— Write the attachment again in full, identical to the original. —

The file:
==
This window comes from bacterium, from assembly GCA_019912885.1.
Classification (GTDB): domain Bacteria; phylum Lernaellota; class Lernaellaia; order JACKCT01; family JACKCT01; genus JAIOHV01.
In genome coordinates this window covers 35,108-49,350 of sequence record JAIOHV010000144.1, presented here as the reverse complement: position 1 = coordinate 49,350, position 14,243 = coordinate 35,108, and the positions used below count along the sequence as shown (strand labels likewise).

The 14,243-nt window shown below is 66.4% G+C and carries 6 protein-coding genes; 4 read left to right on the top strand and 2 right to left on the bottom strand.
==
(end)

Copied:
This window comes from bacterium, from assembly GCA_019912885.1.
Classification (GTDB): domain Bacteria; phylum Lernaellota; class Lernaellaia; order JACKCT01; family JACKCT01; genus JAIOHV01.
In genome coordinates this window covers 35,108-49,350 of sequence record JAIOHV010000144.1, presented here as the reverse complement: position 1 = coordinate 49,350, position 14,243 = coordinate 35,108, and the positions used below count along the sequence as shown (strand labels likewise).

The 14,243-nt window shown below is 66.4% G+C and carries 6 protein-coding genes; 4 read left to right on the top strand and 2 right to left on the bottom strand.